42 – 4/5 – Movie Reviews by Ry!

4242 – 4/5- Biopics; you either love them or hate them.  Very relative to real life or some situation in life, these films can either inspire or fall into the waste of cliché, apathetic or unappealing.  In general, biopics are one’s I don’t hold a special place for, but will occasional watch if it peaks my interest.  42 is one of those films that peaks my interest.  There are two reasons:

– Time period piece

– It’s about baseball

These two elements help me bring me in, and watch a great film.  For all it’s worth, as a true story of Jackie Robinson, 42 is a great story that can inspire people.

Premise: The film is about the life story of Jackie Robinson (Chadwick Boseman), as you watch him make his history-making signing with the Brooklyn Dodgers; under the guidance of team executive Branch Rickey (Harrison Ford).

When it comes to the acting, there are two meaningful performances in this film.  The first is, of course, Jackie Robinson.  He is played by up and coming actor, Chadwick Boseman.  He gives a stellar performance in the role as the first blank man in baseball.  Through the times, the struggles and the sacrifices he makes on and off the field, you see very vividly through Boseman’s portrayal.  He gives you someone that is down to earth, authentic and believable during the times of Jim Crow Laws and segregation.  In this role, he shows us how great a baseball player Robinson was on the field, and a good family man off the field.  Through his interactions in his relationships with his teammates, wife, reporters and the owner, you feel the poignancy of these people’s in his lives, as if you are present, watching the drama unfolds.  The second performance that is excellent is brought in the owner’s role of Branch Rickey.  He is played by legendary actor, Harrison Ford.  In this role, he gives you an Oscar quality performance.  As a stern and witty owner, you watch as Ford dissects, interacts and commands through his line delivery, when he is on screen.  No matter whom he is talking or conversing with, you feel as if you’re watching Rickey’s bravado, as it will either strike you as intelligent or heartfelt.  You see his smarts for the game of baseball, as well as his charm as an owner and friend to Robinson.  The depth and complexion of breaking barriers as well as changing minds helps signify the subtlety and vigor of Ford’s performance.  Outside of these two great individuals, the rest of the film’s characters are pretty standard when it comes to a ‘baseball film’.  You have the typical baseball manager, supportive wife, disgruntled but respectful teammates, as well as the antagonist found in the racist and sometimes ignorant folk of the times.  Nothing here stands out, but they do enough to help emphasize the era of America, as well as the changes happening in baseball.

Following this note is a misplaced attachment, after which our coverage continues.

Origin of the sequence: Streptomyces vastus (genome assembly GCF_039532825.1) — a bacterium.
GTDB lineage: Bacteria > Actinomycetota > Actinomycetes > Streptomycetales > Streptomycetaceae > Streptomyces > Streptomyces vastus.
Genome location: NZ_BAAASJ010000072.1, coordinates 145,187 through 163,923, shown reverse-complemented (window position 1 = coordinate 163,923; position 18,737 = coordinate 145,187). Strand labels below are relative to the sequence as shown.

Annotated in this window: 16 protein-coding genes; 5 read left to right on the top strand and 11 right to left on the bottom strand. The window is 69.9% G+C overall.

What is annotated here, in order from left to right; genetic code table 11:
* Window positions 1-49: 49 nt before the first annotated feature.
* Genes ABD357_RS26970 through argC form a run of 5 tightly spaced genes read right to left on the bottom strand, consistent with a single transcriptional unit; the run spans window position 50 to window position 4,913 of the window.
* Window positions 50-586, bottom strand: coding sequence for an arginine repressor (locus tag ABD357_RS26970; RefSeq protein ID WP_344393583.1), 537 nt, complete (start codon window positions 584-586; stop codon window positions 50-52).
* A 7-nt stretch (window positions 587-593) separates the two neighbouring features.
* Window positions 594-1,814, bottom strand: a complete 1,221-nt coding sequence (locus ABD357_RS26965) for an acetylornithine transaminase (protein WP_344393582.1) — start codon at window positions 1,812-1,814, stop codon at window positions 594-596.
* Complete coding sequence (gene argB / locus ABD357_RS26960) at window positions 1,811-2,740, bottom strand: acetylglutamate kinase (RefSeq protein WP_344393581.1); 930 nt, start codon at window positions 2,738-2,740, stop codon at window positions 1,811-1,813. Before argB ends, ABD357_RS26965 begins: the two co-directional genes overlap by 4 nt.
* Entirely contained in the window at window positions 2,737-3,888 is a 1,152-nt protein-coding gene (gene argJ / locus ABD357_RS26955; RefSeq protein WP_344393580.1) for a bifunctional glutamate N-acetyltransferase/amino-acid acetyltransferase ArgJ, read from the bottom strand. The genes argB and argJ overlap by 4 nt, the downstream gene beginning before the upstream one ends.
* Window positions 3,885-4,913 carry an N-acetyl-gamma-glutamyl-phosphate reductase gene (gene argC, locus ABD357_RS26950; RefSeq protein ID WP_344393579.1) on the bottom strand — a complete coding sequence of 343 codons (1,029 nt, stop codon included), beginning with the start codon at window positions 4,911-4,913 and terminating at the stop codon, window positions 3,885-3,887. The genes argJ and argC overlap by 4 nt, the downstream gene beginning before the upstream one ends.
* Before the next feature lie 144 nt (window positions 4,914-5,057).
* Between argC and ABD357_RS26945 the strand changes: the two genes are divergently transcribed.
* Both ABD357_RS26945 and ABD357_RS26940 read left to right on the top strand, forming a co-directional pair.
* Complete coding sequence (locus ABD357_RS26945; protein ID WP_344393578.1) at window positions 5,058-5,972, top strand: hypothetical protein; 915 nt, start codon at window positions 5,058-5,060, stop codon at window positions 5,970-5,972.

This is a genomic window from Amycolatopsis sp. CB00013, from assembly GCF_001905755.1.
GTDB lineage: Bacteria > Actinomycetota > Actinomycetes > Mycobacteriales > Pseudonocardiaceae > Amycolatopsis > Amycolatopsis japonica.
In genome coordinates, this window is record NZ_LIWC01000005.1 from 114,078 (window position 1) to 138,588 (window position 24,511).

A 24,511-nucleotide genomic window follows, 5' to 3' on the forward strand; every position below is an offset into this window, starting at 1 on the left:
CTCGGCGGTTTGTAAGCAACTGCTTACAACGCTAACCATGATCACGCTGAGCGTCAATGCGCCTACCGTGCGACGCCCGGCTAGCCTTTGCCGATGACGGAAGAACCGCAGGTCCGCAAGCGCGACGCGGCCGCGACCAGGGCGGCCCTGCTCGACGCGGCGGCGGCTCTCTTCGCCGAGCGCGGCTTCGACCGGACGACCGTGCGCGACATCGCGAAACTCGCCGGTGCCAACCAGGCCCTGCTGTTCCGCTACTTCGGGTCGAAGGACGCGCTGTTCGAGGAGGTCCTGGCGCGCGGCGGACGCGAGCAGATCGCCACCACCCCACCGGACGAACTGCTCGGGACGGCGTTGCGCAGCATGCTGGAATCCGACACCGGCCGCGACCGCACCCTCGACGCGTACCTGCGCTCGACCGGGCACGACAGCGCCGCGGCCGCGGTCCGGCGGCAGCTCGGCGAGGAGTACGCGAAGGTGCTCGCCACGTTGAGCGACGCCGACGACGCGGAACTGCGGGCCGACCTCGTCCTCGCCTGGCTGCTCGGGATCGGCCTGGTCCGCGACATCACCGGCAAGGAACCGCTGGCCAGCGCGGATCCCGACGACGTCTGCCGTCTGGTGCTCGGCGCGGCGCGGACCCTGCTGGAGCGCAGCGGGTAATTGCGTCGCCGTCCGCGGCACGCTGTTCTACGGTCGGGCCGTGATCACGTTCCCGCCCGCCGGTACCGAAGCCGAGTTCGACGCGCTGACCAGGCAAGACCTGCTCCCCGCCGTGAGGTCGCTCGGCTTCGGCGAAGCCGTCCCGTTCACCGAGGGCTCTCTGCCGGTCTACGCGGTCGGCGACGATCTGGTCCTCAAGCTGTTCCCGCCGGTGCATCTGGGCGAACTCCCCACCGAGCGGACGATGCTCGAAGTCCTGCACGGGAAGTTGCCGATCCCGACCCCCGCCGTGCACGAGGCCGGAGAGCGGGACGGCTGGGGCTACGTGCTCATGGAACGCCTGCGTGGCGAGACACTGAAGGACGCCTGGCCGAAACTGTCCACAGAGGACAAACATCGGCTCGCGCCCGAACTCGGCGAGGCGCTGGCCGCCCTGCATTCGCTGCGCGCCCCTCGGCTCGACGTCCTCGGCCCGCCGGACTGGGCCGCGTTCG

There isn’t much depth to the direction of this film.  What it does is takes a piece of Jackie Robinson’s life, and dissects it in Hollywood fashion.  In this film, it focuses on his rise through the minors and first year as a Brooklyn Dodger player.  In this, you get a glimpse into a ‘time period’ of America that was both still stern in its arrogance, and faulty towards acceptance.  In his journey to become just another player in baseball, instead of just a black man playing baseball, you see the cliché elements of racism, unawareness, and ambiguity when it comes to this time of America (1940s).  With so much at stake, you watch as Robinson faces all these furious tides with a ‘turn your cheek’ approach, as he faces the blindness with honor.  This themes are sometimes unnerving, as some ‘racial slurs’ spun around in the movie can keep you unhinged, but it helps you understand the strength of Robinson, as well as the courage to an embracing of change when coming to the terms of ‘desegregation’.  When the film hits its climax, you watch as it is portrayed in a miracle-esque kind of ending, but it stays true to both the era and the first year as Brooklyn Dodger for Jackie Robinson.  By the end, you’ll either feel inspired, relief or have a complete understanding of Robinson’s commitment and faith to being himself, among the unwanted.

The visuals are depicted as natural and vivid as can be.  With the creation of the ‘1940’s’, you get a glimpse at the world through its attire, vehicles, homes, cities, as well as the recreation of Ebbett Field in Brooklyn.  It isn’t something that will blow you away, but it does enough to capture your attention, and bring you into a world through a fantastical but historical appropriate.  The score is very subtle in the movie, but it helps add a layer of enjoyment, as it emphasizes the dramatic moments, as well as the passionate ones very well.

Overall, 42 is a very good biopic.  It does a good job in portraying Jackie Robinson’s journey into baseball, helping break a barrier that seemed unbreakable at the time.  The acting from both title roles was amazing, and the direction is linear but excellent.  With some clichéd elements in supporting cast, as well as typical elements of common ‘racial’ connotation of the time, you get a film that is believable but predictable.  I’d recommend this film for fans of baseball, biopics, or looking to see another aspect of the American pastime.

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